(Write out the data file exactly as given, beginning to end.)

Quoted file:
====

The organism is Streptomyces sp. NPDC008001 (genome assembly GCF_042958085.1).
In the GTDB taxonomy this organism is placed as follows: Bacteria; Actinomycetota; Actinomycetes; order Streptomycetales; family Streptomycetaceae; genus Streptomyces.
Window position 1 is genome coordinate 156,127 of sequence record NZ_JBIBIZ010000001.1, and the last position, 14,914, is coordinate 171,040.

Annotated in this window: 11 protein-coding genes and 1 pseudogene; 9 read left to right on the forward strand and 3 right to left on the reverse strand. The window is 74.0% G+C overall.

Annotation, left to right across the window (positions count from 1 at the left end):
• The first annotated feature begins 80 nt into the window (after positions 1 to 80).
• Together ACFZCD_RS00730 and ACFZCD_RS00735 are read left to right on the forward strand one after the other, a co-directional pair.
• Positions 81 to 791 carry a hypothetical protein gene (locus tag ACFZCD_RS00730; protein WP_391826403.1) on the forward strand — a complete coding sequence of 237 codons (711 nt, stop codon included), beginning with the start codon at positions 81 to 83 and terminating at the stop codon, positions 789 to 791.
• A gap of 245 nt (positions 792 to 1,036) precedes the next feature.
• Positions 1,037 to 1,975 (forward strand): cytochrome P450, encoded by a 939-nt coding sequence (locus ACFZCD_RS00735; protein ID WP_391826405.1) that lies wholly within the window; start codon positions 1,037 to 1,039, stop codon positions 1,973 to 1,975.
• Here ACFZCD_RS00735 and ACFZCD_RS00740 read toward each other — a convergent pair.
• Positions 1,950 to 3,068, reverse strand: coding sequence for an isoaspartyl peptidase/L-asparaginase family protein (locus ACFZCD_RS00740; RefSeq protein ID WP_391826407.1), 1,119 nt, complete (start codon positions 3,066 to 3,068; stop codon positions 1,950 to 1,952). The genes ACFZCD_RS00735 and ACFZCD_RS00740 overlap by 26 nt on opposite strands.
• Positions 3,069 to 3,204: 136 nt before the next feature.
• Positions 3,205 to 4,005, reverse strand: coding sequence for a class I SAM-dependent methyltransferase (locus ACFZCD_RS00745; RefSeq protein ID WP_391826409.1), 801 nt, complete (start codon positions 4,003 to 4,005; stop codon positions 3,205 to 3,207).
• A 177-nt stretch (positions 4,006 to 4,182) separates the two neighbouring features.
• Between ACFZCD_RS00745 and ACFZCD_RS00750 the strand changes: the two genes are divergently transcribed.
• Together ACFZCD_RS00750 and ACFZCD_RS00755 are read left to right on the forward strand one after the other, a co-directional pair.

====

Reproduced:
The organism is Streptomyces sp. NPDC008001 (genome assembly GCF_042958085.1).
In the GTDB taxonomy this organism is placed as follows: Bacteria; Actinomycetota; Actinomycetes; order Streptomycetales; family Streptomycetaceae; genus Streptomyces.
Window position 1 is genome coordinate 156,127 of sequence record NZ_JBIBIZ010000001.1, and the last position, 14,914, is coordinate 171,040.

Annotated in this window: 11 protein-coding genes and 1 pseudogene; 9 read left to right on the forward strand and 3 right to left on the reverse strand. The window is 74.0% G+C overall.

Annotation, left to right across the window (positions count from 1 at the left end):
• The first annotated feature begins 80 nt into the window (after positions 1 to 80).
• Together ACFZCD_RS00730 and ACFZCD_RS00735 are read left to right on the forward strand one after the other, a co-directional pair.
• Positions 81 to 791 carry a hypothetical protein gene (locus tag ACFZCD_RS00730; protein WP_391826403.1) on the forward strand — a complete coding sequence of 237 codons (711 nt, stop codon included), beginning with the start codon at positions 81 to 83 and terminating at the stop codon, positions 789 to 791.
• A gap of 245 nt (positions 792 to 1,036) precedes the next feature.
• Positions 1,037 to 1,975 (forward strand): cytochrome P450, encoded by a 939-nt coding sequence (locus ACFZCD_RS00735; protein ID WP_391826405.1) that lies wholly within the window; start codon positions 1,037 to 1,039, stop codon positions 1,973 to 1,975.
• Here ACFZCD_RS00735 and ACFZCD_RS00740 read toward each other — a convergent pair.
• Positions 1,950 to 3,068, reverse strand: coding sequence for an isoaspartyl peptidase/L-asparaginase family protein (locus ACFZCD_RS00740; RefSeq protein ID WP_391826407.1), 1,119 nt, complete (start codon positions 3,066 to 3,068; stop codon positions 1,950 to 1,952). The genes ACFZCD_RS00735 and ACFZCD_RS00740 overlap by 26 nt on opposite strands.
• Positions 3,069 to 3,204: 136 nt before the next feature.
• Positions 3,205 to 4,005, reverse strand: coding sequence for a class I SAM-dependent methyltransferase (locus ACFZCD_RS00745; RefSeq protein ID WP_391826409.1), 801 nt, complete (start codon positions 4,003 to 4,005; stop codon positions 3,205 to 3,207).
• A 177-nt stretch (positions 4,006 to 4,182) separates the two neighbouring features.
• Between ACFZCD_RS00745 and ACFZCD_RS00750 the strand changes: the two genes are divergently transcribed.
• Together ACFZCD_RS00750 and ACFZCD_RS00755 are read left to right on the forward strand one after the other, a co-directional pair.